Rural Cable Expectations

My story kind of hit social media hard this week. To say it caught me off guard is an understatement. I never in a million years expected the response to be so big. I’m just some guy, I don’t particularly enjoy all the attention suddenly paid to my problem. But, that said, I’m grateful for all the support and tips I’ve received, and I’m investigating all connectivity options.

One of the frequent criticisms I’ve seen goes something like this: “Well, you moved to a rural area, what did you expect? Even though Comcast said it was serviced, you share some of the blame for even expecting cable out there. You should have known better!”

Well, I disagree pretty strongly with this criticism. Let me tell you why.

Here’s a picture of where I grew up. It’s in rural Connecticut, about a half hour east of Hartford. The whole “neighborhood” (if you can call it that) had cable TV as of 1988. Please note, too, that many of the homes you see to the north weren’t built until the late 1990s and early 2000s, so the area was even less dense then than it is now.

Rural Connecticut

Cable broadband came to this area later, of course. It wasn’t installed there until about 2000, when the infrastructure was upgraded to allow DOCSIS. My aunt lives there now, she has great 25 Mbit broadband through Cox. So, yes, frankly, I did expect that cable could be here.

And what about now, today, in Washington State? Here’s another satellite view of part of Kitsap county, the county I live in.

Less Rural Washington

Here is where it gets weird. Notice the fairly dense neighborhood to the north of the highway? That area is completely unserviced. Comcast’s internal maps, which I have seen, show that the whole neighborhood is wired with Comcast cable. But, in reality, it’s not. There’s no cable there, Comcast has no customers there.

Meanwhile, the road to the south, which is more rural, with a mix of houses on 5 acre lots and farm land, is fully wired for Comcast.

So, yes, I did expect that cable would be a thing that this part of the county could do. It is not that unusual here. In fact, the neighborhood to the north is an exception, not the rule.

But all that should not distract from the core problem, here: Comcast told me that my address was already serviced. That is what I relied on, not some mystical third eye that could show me underground Cable TV infrastructure.

7 thoughts on “Rural Cable Expectations”

  1. Not only do I think that you did everything you could have to reasonably make sure there was cable available, but I totally disagree with the haters’ notion that rural areas shouldn’t expect decent internet service. Broadband is quickly moving from luxury to necessity (I’d argue that it already has) and the idea that folks in rural areas don’t need/deserve it is ridiculous.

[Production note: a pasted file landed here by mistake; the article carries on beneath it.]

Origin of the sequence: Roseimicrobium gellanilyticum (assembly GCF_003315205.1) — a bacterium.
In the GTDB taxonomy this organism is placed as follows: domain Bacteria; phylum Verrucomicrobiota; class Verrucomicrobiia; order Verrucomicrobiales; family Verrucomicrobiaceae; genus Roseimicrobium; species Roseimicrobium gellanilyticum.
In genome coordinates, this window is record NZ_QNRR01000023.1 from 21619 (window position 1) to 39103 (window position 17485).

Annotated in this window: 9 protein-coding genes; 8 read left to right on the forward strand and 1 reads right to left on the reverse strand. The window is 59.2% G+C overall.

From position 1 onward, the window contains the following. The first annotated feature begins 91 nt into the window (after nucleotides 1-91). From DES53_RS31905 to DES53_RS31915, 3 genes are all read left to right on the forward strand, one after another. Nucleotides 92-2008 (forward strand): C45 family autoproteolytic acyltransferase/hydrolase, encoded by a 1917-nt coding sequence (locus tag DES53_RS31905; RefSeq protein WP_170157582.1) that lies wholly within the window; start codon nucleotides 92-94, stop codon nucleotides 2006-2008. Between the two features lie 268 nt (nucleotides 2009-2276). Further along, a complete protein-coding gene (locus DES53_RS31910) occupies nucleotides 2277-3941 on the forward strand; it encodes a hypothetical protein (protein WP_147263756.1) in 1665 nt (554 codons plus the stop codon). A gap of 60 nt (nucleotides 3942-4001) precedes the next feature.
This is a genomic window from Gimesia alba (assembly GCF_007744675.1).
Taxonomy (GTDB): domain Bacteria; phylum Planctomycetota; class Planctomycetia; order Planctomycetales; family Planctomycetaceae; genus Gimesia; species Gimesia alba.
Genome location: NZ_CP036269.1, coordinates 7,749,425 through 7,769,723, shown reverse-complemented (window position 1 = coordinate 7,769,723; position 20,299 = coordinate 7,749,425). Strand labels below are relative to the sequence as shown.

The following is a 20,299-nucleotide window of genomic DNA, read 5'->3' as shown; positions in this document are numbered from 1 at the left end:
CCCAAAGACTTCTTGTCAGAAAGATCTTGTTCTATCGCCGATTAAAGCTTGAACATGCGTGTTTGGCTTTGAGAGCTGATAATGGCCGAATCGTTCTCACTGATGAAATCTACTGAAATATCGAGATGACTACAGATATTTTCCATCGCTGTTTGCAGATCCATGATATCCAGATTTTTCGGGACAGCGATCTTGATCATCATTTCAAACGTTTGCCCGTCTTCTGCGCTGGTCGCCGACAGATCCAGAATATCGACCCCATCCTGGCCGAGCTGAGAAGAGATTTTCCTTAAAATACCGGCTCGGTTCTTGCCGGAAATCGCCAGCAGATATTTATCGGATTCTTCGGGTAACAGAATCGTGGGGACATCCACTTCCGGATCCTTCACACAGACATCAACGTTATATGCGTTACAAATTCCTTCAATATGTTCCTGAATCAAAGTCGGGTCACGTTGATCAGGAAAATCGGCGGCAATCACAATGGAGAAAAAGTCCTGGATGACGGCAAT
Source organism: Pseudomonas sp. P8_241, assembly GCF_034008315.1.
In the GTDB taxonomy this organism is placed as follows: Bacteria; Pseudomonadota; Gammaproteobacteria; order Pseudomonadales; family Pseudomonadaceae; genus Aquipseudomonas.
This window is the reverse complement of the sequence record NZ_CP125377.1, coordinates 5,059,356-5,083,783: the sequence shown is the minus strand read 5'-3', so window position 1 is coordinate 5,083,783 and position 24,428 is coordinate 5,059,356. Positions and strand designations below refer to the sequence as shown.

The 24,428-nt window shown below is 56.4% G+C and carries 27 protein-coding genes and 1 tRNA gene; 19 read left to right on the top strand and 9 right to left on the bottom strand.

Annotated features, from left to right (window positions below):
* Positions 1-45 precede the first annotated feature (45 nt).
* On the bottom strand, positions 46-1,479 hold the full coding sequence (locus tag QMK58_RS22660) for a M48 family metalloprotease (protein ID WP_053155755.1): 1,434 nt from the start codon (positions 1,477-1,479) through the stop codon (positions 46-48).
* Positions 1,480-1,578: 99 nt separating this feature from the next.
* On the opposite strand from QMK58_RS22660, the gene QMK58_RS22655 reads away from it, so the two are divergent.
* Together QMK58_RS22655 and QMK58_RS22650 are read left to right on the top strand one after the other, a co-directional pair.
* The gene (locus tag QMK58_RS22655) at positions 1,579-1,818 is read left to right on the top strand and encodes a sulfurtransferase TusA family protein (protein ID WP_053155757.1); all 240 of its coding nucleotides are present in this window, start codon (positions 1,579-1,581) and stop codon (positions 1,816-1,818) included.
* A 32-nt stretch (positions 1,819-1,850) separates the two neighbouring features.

I hope you’re able to find a solution that lets you stay in your house, not just because it’s a nice house, but because I think it’s important that folks be able to get decent internet access even if they choose not to live in the middle of a dense city or overdeveloped suburb. Good luck!

  2. I had nearly the same experience as you. I was considering purchasing a house in Kitsap County (Port Orchard), and broadband service was a necessity. The house had cable to it, split inside the house, one tagged marked “internet”, the rest “cable”. The lines were new-ish, with clear printed tags, not a DIY setup. The Comcast web site indicated there was service to my house. I contacted Comcast, and confirmed they provided access. I called back a second time and re-confirmed before putting in an offer.

    So I purchased the house (I hope you like your house as much as I like mine).

    The day Comcast was supposed to hook up cable I got a call. The technician was recalled, because there was no service to the house. Comcast offered to look into it. I think “feasibility survey” was the term they used. They said it could take up to 6 months to find out if service was possible. For me, the house was useless without broadband. I wanted to talk to someone in person, and got a sinking feeling, as it appeared their nearest service center was in Olympia.

    Fortunately for me a quick search pointed toward Wave Broadband (who I hadn’t heard of before). The drama was over in a few days when Wave kept their appointment. FWIW, you seem to be taking this much better than I did. Only blind luck separates us. I cannot offer suggestions, only empathy.

    And to others a warning: I don’t know how to determine with certainty that you can get broadband before buying a house, but Comcast is not to be trusted.

  3. I live in the same area (other side of 307) and am in a similar situation to you. I just bought my house recently, although I knew I didn’t have cable service (even though my house is wired for it). My street does however get serviced by CenturyLink but its the worst broadband I’ve ever used and often resort to tethering over LTE ($$). I really hope we get something better up here some day and will check back periodically to see if you’ve found a better solution. I’ll share any updates I get as well.

  4. We have a similar problem in Walkersville Maryland…our road has no cable but all around us does. We were Netflix/Hulu junkies at our old house which is 30 min north of here and was in a culdesac but miles from a real highway. Now we live in a farmhouse right next to a major highway and minutes from the increasingly urban Frederick Md but no Comcast, no Verizon, no able of any sort here. Feeling frustrated, in an increasingly connected world it is a real problem.

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